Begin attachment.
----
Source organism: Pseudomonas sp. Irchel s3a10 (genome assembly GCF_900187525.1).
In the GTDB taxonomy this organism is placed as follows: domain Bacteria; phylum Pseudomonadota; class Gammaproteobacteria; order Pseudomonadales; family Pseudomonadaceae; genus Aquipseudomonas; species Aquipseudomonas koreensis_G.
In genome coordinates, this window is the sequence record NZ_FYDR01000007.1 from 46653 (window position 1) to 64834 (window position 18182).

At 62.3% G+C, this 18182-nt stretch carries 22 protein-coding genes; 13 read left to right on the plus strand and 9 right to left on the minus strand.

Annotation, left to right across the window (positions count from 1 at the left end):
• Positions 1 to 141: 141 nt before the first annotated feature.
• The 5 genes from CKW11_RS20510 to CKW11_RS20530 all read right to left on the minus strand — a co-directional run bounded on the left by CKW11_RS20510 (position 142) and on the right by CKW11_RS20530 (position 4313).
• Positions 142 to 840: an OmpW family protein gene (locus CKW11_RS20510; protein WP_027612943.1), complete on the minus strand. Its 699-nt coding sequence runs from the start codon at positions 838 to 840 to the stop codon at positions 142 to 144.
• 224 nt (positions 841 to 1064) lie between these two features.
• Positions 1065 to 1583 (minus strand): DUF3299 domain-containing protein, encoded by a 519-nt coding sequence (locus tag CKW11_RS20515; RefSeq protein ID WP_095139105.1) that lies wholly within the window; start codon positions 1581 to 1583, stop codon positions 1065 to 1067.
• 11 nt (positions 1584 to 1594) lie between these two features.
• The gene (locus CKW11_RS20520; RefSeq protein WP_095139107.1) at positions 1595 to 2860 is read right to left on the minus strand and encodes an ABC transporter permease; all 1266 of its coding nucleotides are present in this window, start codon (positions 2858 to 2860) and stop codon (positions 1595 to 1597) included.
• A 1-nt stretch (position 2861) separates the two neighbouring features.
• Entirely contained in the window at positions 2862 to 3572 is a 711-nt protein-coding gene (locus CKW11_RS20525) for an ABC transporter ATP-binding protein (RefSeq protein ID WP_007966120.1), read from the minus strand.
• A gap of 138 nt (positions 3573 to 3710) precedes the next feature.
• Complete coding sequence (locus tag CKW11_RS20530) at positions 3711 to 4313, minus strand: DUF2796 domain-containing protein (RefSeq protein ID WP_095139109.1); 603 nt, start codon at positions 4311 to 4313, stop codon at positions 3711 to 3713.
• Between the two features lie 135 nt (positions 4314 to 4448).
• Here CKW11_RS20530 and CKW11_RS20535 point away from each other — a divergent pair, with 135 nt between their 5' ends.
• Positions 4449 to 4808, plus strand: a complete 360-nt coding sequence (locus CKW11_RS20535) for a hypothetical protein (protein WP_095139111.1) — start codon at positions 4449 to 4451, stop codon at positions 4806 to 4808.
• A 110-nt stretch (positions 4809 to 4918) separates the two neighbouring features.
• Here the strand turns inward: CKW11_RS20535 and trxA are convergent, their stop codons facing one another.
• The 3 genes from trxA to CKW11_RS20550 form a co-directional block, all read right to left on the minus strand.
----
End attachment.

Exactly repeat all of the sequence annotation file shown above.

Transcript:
Source organism: Pseudomonas sp. Irchel s3a10 (genome assembly GCF_900187525.1).
In the GTDB taxonomy this organism is placed as follows: domain Bacteria; phylum Pseudomonadota; class Gammaproteobacteria; order Pseudomonadales; family Pseudomonadaceae; genus Aquipseudomonas; species Aquipseudomonas koreensis_G.
In genome coordinates, this window is the sequence record NZ_FYDR01000007.1 from 46653 (window position 1) to 64834 (window position 18182).

At 62.3% G+C, this 18182-nt stretch carries 22 protein-coding genes; 13 read left to right on the plus strand and 9 right to left on the minus strand.

Annotation, left to right across the window (positions count from 1 at the left end):
• Positions 1 to 141: 141 nt before the first annotated feature.
• The 5 genes from CKW11_RS20510 to CKW11_RS20530 all read right to left on the minus strand — a co-directional run bounded on the left by CKW11_RS20510 (position 142) and on the right by CKW11_RS20530 (position 4313).
• Positions 142 to 840: an OmpW family protein gene (locus CKW11_RS20510; protein WP_027612943.1), complete on the minus strand. Its 699-nt coding sequence runs from the start codon at positions 838 to 840 to the stop codon at positions 142 to 144.
• 224 nt (positions 841 to 1064) lie between these two features.
• Positions 1065 to 1583 (minus strand): DUF3299 domain-containing protein, encoded by a 519-nt coding sequence (locus tag CKW11_RS20515; RefSeq protein ID WP_095139105.1) that lies wholly within the window; start codon positions 1581 to 1583, stop codon positions 1065 to 1067.
• 11 nt (positions 1584 to 1594) lie between these two features.
• The gene (locus CKW11_RS20520; RefSeq protein WP_095139107.1) at positions 1595 to 2860 is read right to left on the minus strand and encodes an ABC transporter permease; all 1266 of its coding nucleotides are present in this window, start codon (positions 2858 to 2860) and stop codon (positions 1595 to 1597) included.
• A 1-nt stretch (position 2861) separates the two neighbouring features.
• Entirely contained in the window at positions 2862 to 3572 is a 711-nt protein-coding gene (locus CKW11_RS20525) for an ABC transporter ATP-binding protein (RefSeq protein ID WP_007966120.1), read from the minus strand.
• A gap of 138 nt (positions 3573 to 3710) precedes the next feature.
• Complete coding sequence (locus tag CKW11_RS20530) at positions 3711 to 4313, minus strand: DUF2796 domain-containing protein (RefSeq protein ID WP_095139109.1); 603 nt, start codon at positions 4311 to 4313, stop codon at positions 3711 to 3713.
• Between the two features lie 135 nt (positions 4314 to 4448).
• Here CKW11_RS20530 and CKW11_RS20535 point away from each other — a divergent pair, with 135 nt between their 5' ends.
• Positions 4449 to 4808, plus strand: a complete 360-nt coding sequence (locus CKW11_RS20535) for a hypothetical protein (protein WP_095139111.1) — start codon at positions 4449 to 4451, stop codon at positions 4806 to 4808.
• A 110-nt stretch (positions 4809 to 4918) separates the two neighbouring features.
• Here the strand turns inward: CKW11_RS20535 and trxA are convergent, their stop codons facing one another.
• The 3 genes from trxA to CKW11_RS20550 form a co-directional block, all read right to left on the minus strand.